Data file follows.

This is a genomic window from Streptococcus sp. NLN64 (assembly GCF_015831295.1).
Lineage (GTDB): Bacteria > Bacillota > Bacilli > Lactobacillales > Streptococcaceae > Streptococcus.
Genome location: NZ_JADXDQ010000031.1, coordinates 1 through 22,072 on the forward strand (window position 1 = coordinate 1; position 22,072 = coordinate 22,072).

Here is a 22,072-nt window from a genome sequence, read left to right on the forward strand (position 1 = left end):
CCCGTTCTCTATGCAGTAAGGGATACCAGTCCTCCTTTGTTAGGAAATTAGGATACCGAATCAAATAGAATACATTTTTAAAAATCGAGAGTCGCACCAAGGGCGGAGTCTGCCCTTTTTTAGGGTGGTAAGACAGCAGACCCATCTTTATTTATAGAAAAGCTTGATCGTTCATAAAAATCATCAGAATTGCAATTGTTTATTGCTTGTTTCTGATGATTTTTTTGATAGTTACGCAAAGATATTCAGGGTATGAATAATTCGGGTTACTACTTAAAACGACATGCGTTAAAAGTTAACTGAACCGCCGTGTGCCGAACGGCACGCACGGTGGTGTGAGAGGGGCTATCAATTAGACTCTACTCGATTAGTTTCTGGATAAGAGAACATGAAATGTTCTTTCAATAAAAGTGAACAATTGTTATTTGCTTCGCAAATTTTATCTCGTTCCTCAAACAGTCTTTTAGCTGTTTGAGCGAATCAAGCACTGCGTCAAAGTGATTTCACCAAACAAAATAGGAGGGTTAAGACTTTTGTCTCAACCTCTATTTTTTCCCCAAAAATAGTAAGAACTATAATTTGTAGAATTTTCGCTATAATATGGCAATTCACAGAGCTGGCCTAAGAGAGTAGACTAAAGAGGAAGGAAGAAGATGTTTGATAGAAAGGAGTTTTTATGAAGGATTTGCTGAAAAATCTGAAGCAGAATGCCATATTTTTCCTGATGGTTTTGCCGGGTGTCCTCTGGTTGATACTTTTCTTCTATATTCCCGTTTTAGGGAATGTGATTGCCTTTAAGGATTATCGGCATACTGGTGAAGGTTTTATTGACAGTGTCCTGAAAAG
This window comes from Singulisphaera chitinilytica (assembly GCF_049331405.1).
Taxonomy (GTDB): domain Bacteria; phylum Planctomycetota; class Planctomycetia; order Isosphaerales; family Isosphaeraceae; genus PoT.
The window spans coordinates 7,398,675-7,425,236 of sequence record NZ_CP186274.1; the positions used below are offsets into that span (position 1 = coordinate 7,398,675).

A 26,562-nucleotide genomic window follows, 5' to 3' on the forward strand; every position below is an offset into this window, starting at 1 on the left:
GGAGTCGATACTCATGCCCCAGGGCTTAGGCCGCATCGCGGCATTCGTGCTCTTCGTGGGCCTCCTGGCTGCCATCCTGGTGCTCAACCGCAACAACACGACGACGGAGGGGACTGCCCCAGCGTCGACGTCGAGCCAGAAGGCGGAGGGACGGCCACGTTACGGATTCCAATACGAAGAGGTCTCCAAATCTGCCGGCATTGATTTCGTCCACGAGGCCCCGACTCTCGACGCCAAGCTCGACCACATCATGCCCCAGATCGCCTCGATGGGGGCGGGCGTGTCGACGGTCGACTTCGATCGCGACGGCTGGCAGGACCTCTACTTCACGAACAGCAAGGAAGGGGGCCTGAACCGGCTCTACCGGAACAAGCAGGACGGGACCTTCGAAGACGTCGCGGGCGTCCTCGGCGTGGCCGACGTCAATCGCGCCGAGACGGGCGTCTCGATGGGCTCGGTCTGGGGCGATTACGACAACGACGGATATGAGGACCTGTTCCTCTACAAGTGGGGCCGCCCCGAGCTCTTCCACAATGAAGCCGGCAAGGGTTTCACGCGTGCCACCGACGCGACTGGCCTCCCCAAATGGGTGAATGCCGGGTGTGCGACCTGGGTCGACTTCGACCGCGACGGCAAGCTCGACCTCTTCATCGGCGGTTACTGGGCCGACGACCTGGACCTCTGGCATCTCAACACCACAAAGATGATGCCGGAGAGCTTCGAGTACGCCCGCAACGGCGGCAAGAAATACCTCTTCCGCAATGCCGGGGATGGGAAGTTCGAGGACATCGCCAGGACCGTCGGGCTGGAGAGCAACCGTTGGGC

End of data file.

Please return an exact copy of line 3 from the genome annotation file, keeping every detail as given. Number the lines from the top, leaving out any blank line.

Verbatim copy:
Genome location: NZ_JADXDQ010000031.1, coordinates 1 through 22,072 on the forward strand (window position 1 = coordinate 1; position 22,072 = coordinate 22,072).